Tuesday, November 9, 2010

Ten Essential Rules for Internet Brand Names

1. Make sure that the .com domain name is available. Only select names that will correspond to a .com domain name. Consumers will head straight to the .com. Have you ever entered .net or .biz in a URL? I haven’t. And if I can’t find the web site on my first try, I jump to Google®. If the .com domain is not available, select a different name and don’t fall victim to the “hyphenated” domain name. Have you ever used – or thought of using - a hyphen in a domain name?

2. Keep it short and simple. With all of today’s advertising noise and clutter, keeping the name short and simple is critical. Difficult-to-remember domain names are likely to result in misspellings, which may result in the loss of revenues to “typo-squatters.” Typo-squatters will “steal” your misspelled domain name and divert Internet traffic from your web site while generating revenue in the process. Don’t let that happen to you. Some of the best short and easy-to-remember Internet brand names are Yahoo, Amazon, Yelp and Woot.

3. Select a name that is alliterative. Brand names that are alliterative are easy to remember. Dunkin Donuts, Kristy Kreme, Blackberry and Roto Rooter are all good examples.

4. Select a name that is speakable. A name that is speakable is also easy to remember. Speakable names tend to receive more word-of-mouth advertising. Speakable names include Sears, Colgate, Pepsi and AeroMotive. Unspeakable names include Tokico, PLP and Chipolte. Names that are difficult to pronounce are difficult to remember, which spells disaster.

5. Spellability. Be sure that your Internet brand name is easy to spell. Hard to spell domain names tend to lose Internet traffic for their owners. They also tend to be victims of Internet pirates a/k/a “typo-squatters.”

6. Suggestive names. Names that are suggestive of the product category will tend to attract customers and may even help build customer loyalty. A suggestive name helps customers identify the attributes of a product and what a brand represents. Suggestive names include Die Hard, Close Up and Block Buster.

7. Reserve other domain name extensions. Registering the .com domain name is critical. But don’t forget to make defensive registrations for other extensions, including .net, .biz and .mobi. Registering other domain name extensions is an inexpensive way to defend against third parties from registering your brand names with other extensions and then profiting from them.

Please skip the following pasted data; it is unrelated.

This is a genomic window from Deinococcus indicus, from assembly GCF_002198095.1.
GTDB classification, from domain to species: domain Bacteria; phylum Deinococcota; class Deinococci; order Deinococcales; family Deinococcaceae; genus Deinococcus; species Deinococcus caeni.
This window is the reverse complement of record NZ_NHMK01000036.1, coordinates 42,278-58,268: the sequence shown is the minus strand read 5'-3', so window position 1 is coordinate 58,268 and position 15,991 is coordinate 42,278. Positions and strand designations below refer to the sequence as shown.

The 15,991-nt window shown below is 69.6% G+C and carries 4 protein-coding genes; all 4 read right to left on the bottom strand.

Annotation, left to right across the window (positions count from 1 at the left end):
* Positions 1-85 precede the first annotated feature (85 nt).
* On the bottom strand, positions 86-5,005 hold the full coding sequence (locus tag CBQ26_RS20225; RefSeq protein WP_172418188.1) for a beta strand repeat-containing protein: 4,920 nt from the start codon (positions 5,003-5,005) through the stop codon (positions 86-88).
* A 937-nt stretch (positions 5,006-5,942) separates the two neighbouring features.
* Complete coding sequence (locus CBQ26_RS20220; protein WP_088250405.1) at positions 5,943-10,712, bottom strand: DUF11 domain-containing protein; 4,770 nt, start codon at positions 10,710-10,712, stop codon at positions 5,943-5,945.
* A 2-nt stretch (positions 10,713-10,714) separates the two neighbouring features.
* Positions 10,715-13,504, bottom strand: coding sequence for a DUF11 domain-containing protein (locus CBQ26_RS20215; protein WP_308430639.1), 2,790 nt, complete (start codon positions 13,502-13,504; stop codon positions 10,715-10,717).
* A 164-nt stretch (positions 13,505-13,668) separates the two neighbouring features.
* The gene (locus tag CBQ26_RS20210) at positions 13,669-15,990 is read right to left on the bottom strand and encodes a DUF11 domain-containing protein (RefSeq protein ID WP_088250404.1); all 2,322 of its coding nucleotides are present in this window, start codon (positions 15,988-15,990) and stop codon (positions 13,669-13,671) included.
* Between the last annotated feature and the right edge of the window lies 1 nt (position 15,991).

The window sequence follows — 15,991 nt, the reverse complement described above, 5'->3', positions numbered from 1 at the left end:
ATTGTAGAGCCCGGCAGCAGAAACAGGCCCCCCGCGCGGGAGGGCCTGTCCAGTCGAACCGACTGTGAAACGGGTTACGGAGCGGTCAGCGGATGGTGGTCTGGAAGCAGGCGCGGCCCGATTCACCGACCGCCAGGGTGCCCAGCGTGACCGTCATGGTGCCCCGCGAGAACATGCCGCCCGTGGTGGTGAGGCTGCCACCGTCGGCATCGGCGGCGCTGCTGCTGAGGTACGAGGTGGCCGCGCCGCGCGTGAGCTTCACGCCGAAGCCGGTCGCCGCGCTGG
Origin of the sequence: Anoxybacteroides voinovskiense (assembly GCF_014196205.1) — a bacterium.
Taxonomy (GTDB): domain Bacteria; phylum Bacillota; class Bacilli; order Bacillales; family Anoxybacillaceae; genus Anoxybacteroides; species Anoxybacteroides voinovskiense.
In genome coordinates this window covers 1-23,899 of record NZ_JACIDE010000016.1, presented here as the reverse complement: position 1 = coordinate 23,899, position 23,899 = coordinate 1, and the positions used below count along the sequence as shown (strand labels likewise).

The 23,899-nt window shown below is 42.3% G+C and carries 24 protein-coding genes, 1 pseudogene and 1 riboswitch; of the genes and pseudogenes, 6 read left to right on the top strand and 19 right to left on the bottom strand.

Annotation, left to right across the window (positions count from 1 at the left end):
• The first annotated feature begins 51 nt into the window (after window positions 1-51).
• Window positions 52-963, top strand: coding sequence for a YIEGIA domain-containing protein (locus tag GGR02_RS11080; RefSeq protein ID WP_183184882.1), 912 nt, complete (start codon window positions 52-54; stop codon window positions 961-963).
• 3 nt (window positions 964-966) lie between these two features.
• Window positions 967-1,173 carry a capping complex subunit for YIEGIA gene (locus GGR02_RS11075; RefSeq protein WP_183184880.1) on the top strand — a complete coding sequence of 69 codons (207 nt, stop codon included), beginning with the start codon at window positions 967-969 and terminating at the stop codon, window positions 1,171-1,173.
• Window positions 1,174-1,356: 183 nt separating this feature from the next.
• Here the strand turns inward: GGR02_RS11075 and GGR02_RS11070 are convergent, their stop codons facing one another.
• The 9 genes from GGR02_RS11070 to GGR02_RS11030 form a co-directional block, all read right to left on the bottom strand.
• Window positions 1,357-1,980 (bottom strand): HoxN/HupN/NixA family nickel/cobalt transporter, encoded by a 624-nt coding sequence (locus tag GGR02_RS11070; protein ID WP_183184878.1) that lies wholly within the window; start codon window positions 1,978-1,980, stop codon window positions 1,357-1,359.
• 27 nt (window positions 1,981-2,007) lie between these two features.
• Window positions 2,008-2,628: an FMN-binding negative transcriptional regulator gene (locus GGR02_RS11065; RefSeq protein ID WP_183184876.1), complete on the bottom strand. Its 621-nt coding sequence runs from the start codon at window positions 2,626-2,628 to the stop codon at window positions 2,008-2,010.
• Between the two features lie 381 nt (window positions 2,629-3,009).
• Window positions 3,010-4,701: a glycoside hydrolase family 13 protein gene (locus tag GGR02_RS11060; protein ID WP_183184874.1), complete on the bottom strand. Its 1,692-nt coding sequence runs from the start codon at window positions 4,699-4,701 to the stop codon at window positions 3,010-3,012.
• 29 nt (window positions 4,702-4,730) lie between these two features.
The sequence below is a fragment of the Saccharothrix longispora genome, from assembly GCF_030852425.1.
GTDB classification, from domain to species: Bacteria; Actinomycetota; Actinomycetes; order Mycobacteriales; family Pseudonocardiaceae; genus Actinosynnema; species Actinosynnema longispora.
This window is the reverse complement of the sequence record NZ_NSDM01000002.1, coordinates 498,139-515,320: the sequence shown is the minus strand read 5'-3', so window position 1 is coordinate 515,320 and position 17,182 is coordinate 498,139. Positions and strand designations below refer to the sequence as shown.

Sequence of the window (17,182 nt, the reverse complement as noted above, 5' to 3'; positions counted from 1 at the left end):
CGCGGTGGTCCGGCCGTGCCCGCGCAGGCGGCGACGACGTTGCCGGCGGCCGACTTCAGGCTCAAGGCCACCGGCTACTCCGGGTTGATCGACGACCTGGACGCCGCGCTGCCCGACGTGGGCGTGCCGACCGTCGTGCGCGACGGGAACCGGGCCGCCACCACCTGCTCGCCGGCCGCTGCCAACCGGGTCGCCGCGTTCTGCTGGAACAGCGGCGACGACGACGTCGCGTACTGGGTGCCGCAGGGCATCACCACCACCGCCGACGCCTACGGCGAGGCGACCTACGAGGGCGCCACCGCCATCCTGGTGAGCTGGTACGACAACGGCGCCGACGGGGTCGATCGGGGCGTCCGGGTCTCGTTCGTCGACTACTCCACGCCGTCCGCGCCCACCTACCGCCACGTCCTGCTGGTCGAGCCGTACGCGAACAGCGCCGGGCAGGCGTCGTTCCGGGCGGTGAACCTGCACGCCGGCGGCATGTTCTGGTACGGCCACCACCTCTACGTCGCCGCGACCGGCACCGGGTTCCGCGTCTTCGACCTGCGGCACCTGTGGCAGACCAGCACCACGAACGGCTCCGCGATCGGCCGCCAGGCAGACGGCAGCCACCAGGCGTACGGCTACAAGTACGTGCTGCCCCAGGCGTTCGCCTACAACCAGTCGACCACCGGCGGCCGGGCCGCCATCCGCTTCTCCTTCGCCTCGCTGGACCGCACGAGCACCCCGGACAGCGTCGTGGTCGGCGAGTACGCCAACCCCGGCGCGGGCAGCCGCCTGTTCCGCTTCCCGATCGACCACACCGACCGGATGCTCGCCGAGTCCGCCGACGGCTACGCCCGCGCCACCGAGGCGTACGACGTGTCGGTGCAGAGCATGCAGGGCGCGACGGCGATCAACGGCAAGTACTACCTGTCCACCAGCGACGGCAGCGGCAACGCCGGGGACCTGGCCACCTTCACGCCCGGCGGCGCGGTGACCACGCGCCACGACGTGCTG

8. Reserve domain names for commonly misspelled terms. If your name can be spelled in several different ways, be sure to register, at a minimum, the .com domain name for that common misspelling. Reserving common misspellings of your brand name is another inexpensive way to prevent Internet pirates from diverting Internet traffic from your site.

9. Don’t forget to renew your domain name. Failing to renew a domain name can result in its loss. Not good for an Internet company! If you can afford it, apply for the longest possible term, and then calendar the renewal date.

10. Don’t fall victim to domain name renewal scams. Don’t rely upon third party services to renew your domain name unless you have an existing relationship with that company. Unsolicited renewal invitations should be ignored. Some of those unsolicited renewal invitations are scams. Some of those companies will simply take your money and not pay the renewal resulting in the loss of your domain name. Internet companies that lose their domain names lose what may be their most valuable assets.

1 comment:

  1. It would have been nice to know #1 when I was starting up, lol; but I still plan to make the most of my domain despite it having the dreaded hyphen. Thanks for the good advice.

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